Ah, what an ordinary image. Not pictured: the seething person outside the bus who missed it by a tiny margin. / © Unsplash
Recently, Minister for Mobility Francois Bausch relaunched the updated version of the Mobiliteit app, designed to provide a better user experience...hmm.
I both do not drive and like to use public transport. When public transport works well, it's great. When buses and trains meet with efficiency, it's a beautiful thing. You can get to another city or country in no time, often with a user-friendly experience. So when I heard that the Mobiliteit.lu app had been updated to better reflect live journeys and find the best journey suited to you, I was excited. I was expecting a type of Citymapper experience, which outlines every tiny step of your journey you could possibly expect. Alas, it seems the changes for pure public transport-users is minimal.
The tram's introduction means that buses that go to Kirchberg have had their destinations altered in order to prevent the number of buses driving along the same route. Fair dinkum, I get that. I don't mind having to change buses, provided the connections are efficient. So, for my journey from Steinsel to RTL City, I put the bus stops into Mobiliteit and select the journey best-fitting my time, which involves getting out at Limpertsberg, getting the tram, and then crossing the road after the red bridge to get the 18. Side note: why the app doesn't just suggest walking to the Pescatore bus stop is beyond me, it's only a five minute walk if you factor in waiting at the crossing.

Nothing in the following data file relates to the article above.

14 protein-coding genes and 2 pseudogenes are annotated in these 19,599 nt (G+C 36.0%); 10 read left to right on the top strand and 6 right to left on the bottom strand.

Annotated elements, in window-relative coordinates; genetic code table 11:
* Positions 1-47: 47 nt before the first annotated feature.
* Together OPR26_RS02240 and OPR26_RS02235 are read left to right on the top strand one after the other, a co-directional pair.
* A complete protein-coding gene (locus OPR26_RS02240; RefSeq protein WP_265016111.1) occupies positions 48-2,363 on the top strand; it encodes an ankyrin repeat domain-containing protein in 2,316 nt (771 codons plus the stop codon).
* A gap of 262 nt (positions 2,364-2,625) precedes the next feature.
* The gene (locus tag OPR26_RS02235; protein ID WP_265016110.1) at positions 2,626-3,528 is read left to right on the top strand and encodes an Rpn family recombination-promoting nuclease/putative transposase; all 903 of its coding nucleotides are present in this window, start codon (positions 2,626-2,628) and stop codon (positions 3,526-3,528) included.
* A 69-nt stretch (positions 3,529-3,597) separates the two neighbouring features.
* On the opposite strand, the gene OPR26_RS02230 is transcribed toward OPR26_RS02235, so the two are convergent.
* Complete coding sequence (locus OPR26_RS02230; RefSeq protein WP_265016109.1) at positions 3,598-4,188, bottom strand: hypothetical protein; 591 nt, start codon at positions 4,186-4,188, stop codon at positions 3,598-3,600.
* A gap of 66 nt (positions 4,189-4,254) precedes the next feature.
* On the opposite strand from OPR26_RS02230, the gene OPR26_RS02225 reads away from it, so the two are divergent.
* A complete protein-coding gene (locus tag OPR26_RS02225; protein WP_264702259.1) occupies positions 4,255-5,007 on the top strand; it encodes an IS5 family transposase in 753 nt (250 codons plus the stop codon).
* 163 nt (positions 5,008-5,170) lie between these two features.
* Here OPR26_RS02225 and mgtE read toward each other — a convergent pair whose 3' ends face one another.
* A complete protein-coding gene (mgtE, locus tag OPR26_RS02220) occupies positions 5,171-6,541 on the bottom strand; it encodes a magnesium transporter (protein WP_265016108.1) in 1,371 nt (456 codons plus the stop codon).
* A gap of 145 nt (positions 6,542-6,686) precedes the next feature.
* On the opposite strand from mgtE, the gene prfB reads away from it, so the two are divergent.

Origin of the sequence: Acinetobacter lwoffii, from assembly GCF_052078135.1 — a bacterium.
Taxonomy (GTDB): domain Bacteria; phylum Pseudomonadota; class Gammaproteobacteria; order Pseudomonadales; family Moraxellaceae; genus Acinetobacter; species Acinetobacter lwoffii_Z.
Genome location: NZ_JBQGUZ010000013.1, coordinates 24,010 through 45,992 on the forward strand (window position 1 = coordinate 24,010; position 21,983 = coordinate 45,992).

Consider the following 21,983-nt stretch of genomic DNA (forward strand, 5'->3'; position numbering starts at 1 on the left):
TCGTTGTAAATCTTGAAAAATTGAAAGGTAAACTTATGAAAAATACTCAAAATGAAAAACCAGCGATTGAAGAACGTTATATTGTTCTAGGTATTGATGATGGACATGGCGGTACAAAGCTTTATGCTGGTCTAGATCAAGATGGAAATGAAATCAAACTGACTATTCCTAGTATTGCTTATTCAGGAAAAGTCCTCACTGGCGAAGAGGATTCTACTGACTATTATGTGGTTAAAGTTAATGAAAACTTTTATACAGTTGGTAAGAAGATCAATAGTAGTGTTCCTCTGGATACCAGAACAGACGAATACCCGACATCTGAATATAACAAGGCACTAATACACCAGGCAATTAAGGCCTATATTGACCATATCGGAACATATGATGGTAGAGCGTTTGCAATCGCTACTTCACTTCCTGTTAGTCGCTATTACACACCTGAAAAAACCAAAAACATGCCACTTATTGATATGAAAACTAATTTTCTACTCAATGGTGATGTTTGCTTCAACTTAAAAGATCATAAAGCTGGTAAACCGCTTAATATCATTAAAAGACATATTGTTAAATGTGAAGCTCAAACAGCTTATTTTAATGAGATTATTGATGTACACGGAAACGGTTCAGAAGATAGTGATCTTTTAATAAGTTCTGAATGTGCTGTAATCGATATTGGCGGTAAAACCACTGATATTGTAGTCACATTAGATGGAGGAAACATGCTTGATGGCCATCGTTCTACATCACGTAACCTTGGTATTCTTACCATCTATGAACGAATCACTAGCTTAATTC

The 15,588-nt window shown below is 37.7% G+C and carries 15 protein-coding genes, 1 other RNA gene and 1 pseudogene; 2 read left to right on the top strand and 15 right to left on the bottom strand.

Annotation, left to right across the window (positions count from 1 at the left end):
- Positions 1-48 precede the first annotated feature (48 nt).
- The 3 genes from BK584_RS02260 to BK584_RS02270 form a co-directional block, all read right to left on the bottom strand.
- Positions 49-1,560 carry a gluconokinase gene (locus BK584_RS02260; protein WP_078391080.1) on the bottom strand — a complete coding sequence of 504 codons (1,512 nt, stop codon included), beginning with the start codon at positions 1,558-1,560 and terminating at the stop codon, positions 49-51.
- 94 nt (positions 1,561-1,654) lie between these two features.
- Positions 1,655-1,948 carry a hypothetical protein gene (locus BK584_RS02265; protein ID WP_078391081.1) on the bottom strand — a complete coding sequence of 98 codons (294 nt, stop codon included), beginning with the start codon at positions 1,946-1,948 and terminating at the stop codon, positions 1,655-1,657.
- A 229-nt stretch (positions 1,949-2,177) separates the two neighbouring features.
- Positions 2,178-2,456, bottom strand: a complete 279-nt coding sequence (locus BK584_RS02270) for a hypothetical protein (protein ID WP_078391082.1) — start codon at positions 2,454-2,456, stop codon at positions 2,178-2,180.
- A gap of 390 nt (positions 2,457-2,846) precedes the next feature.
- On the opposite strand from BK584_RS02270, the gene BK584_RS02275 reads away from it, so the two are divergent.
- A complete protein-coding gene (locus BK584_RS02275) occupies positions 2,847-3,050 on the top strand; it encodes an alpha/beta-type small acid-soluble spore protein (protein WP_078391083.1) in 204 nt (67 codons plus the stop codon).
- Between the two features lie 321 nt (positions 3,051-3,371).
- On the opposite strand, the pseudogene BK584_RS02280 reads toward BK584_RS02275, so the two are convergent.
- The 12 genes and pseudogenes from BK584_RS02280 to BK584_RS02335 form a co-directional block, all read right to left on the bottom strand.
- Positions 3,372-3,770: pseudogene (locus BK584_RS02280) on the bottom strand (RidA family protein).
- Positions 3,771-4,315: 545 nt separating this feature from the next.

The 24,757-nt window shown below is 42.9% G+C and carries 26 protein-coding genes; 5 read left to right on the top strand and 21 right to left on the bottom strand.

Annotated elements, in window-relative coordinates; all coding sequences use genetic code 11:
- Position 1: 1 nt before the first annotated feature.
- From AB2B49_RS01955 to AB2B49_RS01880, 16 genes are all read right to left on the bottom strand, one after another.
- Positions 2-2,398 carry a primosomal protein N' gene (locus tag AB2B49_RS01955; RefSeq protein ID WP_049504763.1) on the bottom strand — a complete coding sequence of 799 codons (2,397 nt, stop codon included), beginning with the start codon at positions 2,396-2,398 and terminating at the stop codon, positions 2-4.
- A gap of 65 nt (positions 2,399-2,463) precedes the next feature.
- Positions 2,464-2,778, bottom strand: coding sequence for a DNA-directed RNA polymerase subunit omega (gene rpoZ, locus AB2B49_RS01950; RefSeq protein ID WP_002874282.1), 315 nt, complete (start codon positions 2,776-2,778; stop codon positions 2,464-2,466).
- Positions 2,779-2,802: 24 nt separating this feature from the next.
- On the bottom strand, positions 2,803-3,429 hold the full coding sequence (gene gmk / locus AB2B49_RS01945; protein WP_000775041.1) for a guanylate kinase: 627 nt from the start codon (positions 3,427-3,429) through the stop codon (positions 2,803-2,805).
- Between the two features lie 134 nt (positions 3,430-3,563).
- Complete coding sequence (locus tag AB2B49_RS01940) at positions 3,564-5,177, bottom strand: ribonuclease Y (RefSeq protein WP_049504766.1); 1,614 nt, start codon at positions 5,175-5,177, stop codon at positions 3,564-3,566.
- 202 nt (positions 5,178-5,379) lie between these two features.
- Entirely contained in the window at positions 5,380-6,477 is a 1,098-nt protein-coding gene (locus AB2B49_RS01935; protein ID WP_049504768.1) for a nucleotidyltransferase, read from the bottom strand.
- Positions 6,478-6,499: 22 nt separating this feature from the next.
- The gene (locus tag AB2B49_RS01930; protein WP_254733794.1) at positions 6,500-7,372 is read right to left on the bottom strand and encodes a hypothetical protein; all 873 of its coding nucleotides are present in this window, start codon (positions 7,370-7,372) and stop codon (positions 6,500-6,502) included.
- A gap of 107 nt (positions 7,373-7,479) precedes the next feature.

Sounds simple, yes? But. And there is a but. The app's major flaw is that it completely fails to account for bus connections, which often involve crossing roads and being beholden to the traffic lights. So both two days in a row, I watched (at separate crossings, as I tried both the tram method and the Pescatore method) as the 18 sailed past me when I was at best 10 to 15 seconds away. There are few transport-related matters more infuriating than watching your connecting bus or train just coast on in front of you, knowing that a tiny amount of time meant you could have happily been sitting on that bus. Especially, if like me, you hate being late and that missed connection then makes you late. If you miss your connection by a few minutes, it doesn't seem that bad. But watching as the bus drives past you on its merry way just leaves a bitter taste in your mouth.
I can't explain it but it just fills me with a bubble of rage. Frustration? Quite possibly. Some people might say 'Don't stress, if you're late you're late. Que sera, sera!', which I would ordinarily accept but the whole damned point of having apps that predict arrival times and calculate your journeys is that they're meant to factor in how long it takes you to get from bus one to bus two - they're basically meant to work! Do they even factor in traffic lights? This perhaps glaring oversight is compounded by the fact that buses always take longer than the journey forecast on the app. Did the Verkeiersverbond forget to consult the people most familiar with buses, namely bus drivers?
It's essentially a very small matter, but an incredibly annoying one. Overall, I find the bus system in Luxembourg pretty decent, but given the intended plan to replace buses in Kirchberg with the tram, would it not make sense to at least harmonise schedules and give commuters a few minutes to be able to actually catch their connection? Is that too hard?
The too-long-didn't-read of the matter is, get the earlier journey presented on the app if you dislike being late.
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